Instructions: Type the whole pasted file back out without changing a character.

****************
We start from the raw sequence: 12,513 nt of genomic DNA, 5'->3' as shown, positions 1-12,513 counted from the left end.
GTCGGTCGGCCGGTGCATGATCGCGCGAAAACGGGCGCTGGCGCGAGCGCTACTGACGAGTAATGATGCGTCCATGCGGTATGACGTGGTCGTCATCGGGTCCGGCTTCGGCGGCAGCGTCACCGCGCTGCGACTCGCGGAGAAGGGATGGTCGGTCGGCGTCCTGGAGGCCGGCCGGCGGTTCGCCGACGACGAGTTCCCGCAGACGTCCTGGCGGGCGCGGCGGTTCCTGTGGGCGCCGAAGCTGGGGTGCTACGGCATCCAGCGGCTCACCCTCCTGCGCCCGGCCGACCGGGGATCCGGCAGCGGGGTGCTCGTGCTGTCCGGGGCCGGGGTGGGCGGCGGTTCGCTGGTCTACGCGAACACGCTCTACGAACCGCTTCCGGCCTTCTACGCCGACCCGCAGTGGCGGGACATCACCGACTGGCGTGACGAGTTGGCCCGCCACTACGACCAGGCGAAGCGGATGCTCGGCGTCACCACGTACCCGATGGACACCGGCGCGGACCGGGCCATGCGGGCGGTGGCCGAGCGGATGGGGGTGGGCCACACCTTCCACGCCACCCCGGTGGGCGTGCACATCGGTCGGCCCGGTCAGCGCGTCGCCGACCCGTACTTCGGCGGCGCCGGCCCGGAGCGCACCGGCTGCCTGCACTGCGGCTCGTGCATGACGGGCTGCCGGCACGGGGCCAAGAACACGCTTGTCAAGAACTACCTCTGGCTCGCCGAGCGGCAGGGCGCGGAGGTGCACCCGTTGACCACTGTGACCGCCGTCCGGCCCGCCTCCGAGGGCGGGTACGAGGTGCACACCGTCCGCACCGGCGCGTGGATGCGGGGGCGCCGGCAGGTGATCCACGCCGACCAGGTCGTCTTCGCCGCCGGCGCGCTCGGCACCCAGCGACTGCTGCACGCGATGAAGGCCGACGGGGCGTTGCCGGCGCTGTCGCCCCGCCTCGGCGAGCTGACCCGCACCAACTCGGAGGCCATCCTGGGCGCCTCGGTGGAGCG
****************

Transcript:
We start from the raw sequence: 12,513 nt of genomic DNA, 5'->3' as shown, positions 1-12,513 counted from the left end.
GTCGGTCGGCCGGTGCATGATCGCGCGAAAACGGGCGCTGGCGCGAGCGCTACTGACGAGTAATGATGCGTCCATGCGGTATGACGTGGTCGTCATCGGGTCCGGCTTCGGCGGCAGCGTCACCGCGCTGCGACTCGCGGAGAAGGGATGGTCGGTCGGCGTCCTGGAGGCCGGCCGGCGGTTCGCCGACGACGAGTTCCCGCAGACGTCCTGGCGGGCGCGGCGGTTCCTGTGGGCGCCGAAGCTGGGGTGCTACGGCATCCAGCGGCTCACCCTCCTGCGCCCGGCCGACCGGGGATCCGGCAGCGGGGTGCTCGTGCTGTCCGGGGCCGGGGTGGGCGGCGGTTCGCTGGTCTACGCGAACACGCTCTACGAACCGCTTCCGGCCTTCTACGCCGACCCGCAGTGGCGGGACATCACCGACTGGCGTGACGAGTTGGCCCGCCACTACGACCAGGCGAAGCGGATGCTCGGCGTCACCACGTACCCGATGGACACCGGCGCGGACCGGGCCATGCGGGCGGTGGCCGAGCGGATGGGGGTGGGCCACACCTTCCACGCCACCCCGGTGGGCGTGCACATCGGTCGGCCCGGTCAGCGCGTCGCCGACCCGTACTTCGGCGGCGCCGGCCCGGAGCGCACCGGCTGCCTGCACTGCGGCTCGTGCATGACGGGCTGCCGGCACGGGGCCAAGAACACGCTTGTCAAGAACTACCTCTGGCTCGCCGAGCGGCAGGGCGCGGAGGTGCACCCGTTGACCACTGTGACCGCCGTCCGGCCCGCCTCCGAGGGCGGGTACGAGGTGCACACCGTCCGCACCGGCGCGTGGATGCGGGGGCGCCGGCAGGTGATCCACGCCGACCAGGTCGTCTTCGCCGCCGGCGCGCTCGGCACCCAGCGACTGCTGCACGCGATGAAGGCCGACGGGGCGTTGCCGGCGCTGTCGCCCCGCCTCGGCGAGCTGACCCGCACCAACTCGGAGGCCATCCTGGGCGCCTCGGTGGAGCG